Wednesday, April 30, 2008

Now playing at SIFF Cinema: Amazing films from UA

The United Artists 90th Anniversary series has started playing at SIFF Cinema, and I plan to warm up for the Festival by getting my fill of some old-school masterpieces. My picks:

Annie Hall playing Friday, May 9th @ 7pm (followed by Manhattan @ 9 if you're looking for some double feature Woody Allen action).

West Side Story, Saturday May 10th @ 2 and 8pm (the first musical to win my heart - and I don't generally like musicals).

Some Like it Hot, Sunday May 11th @ 2:15pm

Dr. No/Goldfinger Double Feature on Sunday, May 18th @ 2/6pm or 4/8pm (HELLO Sean Connery Bond!)

And,AePThe Manchurian Candidate on Monday, May 19th @ 7pm (I've never actually seen this original - only the remake. I'm kind of a Liev Schreiber fangirl).

Whether or not I'll make it to all of those has not been determined yet, but I love that SIFF is giving me the opportunity to go see some greats on the big screen. Tickets are just $10 each (cheaper for members), or if you're feeling hardcore you can grab a pass for all twenty-one films for $100 ($85 for SIFF Supporters!). You can see the full schedule here.

SIFF Cinema is located at 321 Mercer Street at 3rd Avenue, McCaw Hall.


5 comments:

  1. Does anyone else think its odd that none of the founders of U/A, Charles Chaplin, Mary Pickford, Douglas Fairbanks, and D.W. Griffith are represented in this program? Seems like SIFF is missing a huge part of U/A history. Aren't they supposed to provide a context for what U/A is in the programming? I just don't see it. Instead it seems little opportunistic.

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  2. That's an interesting comment - I hadn't thought about it that way at all. SIFF does credit Chaplin, Pickford, Fairbanks and Griffith in their description of the series and the studio. The context is explained as follows:
    "Our tribute spans the mid-'50s to 1980-when UA was at the heights of its powers-with many beautiful new 35mm prints. Happy Anniversary United Artists!"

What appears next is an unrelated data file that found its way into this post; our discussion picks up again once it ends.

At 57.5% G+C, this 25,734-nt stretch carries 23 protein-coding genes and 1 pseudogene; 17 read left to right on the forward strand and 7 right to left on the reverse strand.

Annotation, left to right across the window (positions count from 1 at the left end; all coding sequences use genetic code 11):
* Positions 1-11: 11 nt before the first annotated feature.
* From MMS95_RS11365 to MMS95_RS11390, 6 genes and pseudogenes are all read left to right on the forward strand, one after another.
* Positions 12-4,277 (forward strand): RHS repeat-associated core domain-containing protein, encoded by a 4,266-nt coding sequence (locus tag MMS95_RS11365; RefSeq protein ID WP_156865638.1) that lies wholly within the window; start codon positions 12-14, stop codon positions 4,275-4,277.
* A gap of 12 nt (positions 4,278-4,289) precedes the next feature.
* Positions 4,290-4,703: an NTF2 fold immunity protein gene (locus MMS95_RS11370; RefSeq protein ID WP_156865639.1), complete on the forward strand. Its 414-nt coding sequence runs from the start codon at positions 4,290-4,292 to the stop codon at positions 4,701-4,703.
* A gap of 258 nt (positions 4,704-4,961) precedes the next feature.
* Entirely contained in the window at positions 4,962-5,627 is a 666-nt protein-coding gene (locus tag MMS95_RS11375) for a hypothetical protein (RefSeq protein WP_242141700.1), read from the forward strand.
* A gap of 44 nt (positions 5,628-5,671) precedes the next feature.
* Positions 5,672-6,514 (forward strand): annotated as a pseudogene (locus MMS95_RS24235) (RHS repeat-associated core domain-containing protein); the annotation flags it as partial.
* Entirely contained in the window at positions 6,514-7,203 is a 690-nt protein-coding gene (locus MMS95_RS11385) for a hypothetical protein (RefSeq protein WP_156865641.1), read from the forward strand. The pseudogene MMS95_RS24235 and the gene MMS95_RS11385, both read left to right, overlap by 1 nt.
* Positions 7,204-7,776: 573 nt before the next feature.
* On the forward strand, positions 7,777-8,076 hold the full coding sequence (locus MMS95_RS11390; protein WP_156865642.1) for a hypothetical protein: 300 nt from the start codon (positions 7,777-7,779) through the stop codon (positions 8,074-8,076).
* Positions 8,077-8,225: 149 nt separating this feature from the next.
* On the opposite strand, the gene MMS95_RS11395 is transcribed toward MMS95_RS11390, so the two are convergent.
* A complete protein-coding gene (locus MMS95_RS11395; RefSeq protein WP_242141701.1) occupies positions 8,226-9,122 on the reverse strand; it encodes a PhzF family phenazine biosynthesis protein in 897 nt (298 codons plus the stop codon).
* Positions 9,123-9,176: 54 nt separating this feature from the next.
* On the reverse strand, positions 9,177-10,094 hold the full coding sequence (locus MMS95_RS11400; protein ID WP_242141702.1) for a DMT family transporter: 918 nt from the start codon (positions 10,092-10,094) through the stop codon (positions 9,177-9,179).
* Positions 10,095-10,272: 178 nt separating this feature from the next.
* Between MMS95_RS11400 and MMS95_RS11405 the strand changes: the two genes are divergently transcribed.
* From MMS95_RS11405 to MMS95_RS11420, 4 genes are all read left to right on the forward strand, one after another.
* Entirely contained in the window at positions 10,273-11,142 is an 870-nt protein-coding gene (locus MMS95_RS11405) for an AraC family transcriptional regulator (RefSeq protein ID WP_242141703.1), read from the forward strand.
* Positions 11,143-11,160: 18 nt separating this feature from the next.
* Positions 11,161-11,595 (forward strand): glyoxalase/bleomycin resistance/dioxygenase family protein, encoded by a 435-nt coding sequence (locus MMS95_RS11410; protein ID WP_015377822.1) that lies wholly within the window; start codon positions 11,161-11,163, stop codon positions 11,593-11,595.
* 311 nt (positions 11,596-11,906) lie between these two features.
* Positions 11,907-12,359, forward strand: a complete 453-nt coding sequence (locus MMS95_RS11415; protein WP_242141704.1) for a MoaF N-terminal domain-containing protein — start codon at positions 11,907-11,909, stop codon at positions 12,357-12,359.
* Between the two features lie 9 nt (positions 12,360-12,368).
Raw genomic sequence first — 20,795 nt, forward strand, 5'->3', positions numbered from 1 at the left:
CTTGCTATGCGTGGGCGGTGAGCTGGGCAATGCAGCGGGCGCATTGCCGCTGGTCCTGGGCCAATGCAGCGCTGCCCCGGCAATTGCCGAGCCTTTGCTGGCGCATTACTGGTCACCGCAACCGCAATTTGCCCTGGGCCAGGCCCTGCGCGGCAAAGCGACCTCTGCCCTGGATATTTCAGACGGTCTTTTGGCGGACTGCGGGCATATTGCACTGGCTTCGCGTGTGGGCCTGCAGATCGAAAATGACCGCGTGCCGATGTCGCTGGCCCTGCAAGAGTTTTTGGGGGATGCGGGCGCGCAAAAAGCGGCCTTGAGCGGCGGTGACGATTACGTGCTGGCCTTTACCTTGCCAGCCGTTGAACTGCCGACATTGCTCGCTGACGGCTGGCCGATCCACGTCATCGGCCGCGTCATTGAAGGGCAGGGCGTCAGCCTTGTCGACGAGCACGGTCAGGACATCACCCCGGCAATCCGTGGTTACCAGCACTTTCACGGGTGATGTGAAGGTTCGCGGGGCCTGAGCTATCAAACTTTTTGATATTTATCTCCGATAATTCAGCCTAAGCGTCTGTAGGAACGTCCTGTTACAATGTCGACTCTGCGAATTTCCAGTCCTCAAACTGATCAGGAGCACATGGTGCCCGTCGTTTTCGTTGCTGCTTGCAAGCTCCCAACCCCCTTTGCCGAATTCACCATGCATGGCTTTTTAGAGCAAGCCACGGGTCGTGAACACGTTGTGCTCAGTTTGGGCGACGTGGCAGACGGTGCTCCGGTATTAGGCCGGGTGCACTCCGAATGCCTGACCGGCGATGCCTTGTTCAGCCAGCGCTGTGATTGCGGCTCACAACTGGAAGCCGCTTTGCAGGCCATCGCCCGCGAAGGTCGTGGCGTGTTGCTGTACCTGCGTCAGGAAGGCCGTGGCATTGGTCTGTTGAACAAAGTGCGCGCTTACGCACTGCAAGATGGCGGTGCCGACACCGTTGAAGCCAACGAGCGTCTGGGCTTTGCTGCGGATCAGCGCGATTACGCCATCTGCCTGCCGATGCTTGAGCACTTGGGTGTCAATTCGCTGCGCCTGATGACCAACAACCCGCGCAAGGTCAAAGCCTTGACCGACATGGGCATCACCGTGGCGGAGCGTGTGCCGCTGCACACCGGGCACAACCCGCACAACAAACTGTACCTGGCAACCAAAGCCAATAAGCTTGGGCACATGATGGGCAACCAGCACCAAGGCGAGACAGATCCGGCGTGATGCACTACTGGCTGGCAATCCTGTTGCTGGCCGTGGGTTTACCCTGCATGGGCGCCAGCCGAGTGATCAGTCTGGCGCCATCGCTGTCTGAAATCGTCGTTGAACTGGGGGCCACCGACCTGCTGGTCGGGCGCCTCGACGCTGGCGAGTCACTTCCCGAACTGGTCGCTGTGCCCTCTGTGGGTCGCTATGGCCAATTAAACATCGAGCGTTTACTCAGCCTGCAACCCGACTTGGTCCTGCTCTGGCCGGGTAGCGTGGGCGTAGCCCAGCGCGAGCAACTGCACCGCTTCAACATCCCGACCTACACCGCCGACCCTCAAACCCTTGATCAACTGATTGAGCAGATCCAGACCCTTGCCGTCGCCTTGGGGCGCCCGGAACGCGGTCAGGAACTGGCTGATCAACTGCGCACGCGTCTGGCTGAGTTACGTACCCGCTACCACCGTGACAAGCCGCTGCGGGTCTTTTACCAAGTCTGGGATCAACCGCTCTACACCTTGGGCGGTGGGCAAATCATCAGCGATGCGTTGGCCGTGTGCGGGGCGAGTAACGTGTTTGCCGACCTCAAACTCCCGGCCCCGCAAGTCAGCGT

It would be great if they showcased films from the founders at some point, but if you think about it, there could be a hundred different reasons why they chose to focus on the films they are showing now. I don't think it means they are ignoring, or snubbing the earlier films in any way.

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  3. I think the series was kind of pre-selected by UA, and SIFF programmers just chose from what they were offering. If you look at the UA-published souvenir booklet that accompanies the series, the silent era is nothing more than a footnote, while they give place of honor to, say, For Your Eyes Only. SIFF did a good job of selecting from what was offered, picking out a nice variety of relative rarities (when's the last time Marty screened in Seattle, or even The Great Escape), and acknowledged classics. Of course, any film buff could select an entirely different UA tribute (Showgirls, anyone?)

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  4. I'll point out the Film Forum New York's program as an example of how it could've been done. I think they took the easy road actually. Take a look back at the NY program of the series and you'll see what I mean.

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  5. That is indeed a very impressive selection. It can be found here: http://www.filmforum.org/films/unitedartists.html
    Had that been the program playing at the SIFF Cinema, my attendance would have doubled, at least. Still, SIFF had to keep it short in order to clear space for the actual Film Festival, and the other events that will be happening in the space in the next couple of weeks. It would have been nice if they'd waited for the summer to launch the UA retro, and do it more expansively.

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